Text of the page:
Pope Francis met this week with representatives of the International Jewish Committee on Interreligious Consultations, or IJCIC. This meeting, so early in his papacy, is seen as a positive sign for Jewish-Vatican relations. It is perhaps not surprising, though, as Pope Francis has a strong track record of good relations with the Jewish community in his hometown of Buenos Aires.
The IJCIC is the historical representative of the international Jewish community in Vatican relations. Meetings between the IJCIC and church representatives have been going on for over forty years.
The Pope began his address to the IJCIC with the words, “Dear elder brothers and sisters, Shalom,” reiterating the Vatican’s commitment to the Nostra Aetate document of Vatican II. He explained that due to the common roots of the Patriarchs, Moses and the prophets, “a Christian cannot be anti-Semitic.”
Pope Francis praised his predecessors for their efforts in improving Jewish-Catholic relations and upholding the Nostra Aetate document. He added that his first-hand experience of friendship with Jewish leaders in Argentina is echoed in many places around the world, and these friendships serve as “the basis for the development of a more official dialogue.” He spoke, too, of the common goals of Catholics and Jews:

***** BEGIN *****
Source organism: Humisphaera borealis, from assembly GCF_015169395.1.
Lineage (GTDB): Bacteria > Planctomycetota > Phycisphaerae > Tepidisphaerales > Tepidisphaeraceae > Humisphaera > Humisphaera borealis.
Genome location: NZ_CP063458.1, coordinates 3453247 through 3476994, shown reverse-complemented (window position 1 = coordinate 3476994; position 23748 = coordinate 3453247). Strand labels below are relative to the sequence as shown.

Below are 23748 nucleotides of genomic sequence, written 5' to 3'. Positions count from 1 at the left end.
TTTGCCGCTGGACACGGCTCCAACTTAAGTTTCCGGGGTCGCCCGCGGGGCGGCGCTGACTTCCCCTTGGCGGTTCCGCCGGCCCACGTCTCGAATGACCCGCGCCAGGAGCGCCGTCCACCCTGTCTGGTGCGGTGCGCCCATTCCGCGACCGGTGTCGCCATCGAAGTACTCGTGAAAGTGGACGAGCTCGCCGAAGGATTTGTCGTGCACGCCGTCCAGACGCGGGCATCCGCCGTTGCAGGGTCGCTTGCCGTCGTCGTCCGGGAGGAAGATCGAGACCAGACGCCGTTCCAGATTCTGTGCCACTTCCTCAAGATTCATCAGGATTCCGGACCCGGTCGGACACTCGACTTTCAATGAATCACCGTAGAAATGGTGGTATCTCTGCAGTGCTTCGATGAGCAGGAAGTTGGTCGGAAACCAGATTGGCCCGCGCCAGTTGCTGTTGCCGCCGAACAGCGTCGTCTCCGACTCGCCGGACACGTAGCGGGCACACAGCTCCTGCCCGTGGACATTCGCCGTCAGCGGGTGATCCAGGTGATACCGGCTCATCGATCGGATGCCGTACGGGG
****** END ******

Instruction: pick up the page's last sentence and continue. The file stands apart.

“Humanity needs our joint witness in favor of respect for the dignity of man and woman created in the image and likeness of God, and in favor of peace which is above all God’s gift. As the prophet Jeremiah said, ‘I know the plans I have for you, says the Lord, plans for welfare and not for evil, to give you a future of hope’ (29:11).”
Prof. Lawrence H Schiffman, Chair of the IJCIC, addressed the Church on behalf of the committee. He, too, spoke of the Pope’s well-known friendship with the Jewish community of Buenos Aires. He thanked him for his support to the Jewish community after the bombing of the AMIA Jewish community centre in Buenos Aires in 1994. He also mentioned the Pope’s stated commitment to publicise the Vatican record on Pope Pius XII by 2014. he closed by saying, “…now that some of us have been together three times, once in Buenos Aires and twice in Rome, that in Jewish law three occasions is sufficient to constitute a hazakah, a presumption; in this case, a presumption of close friendship to which we look forward and for which we thank you.”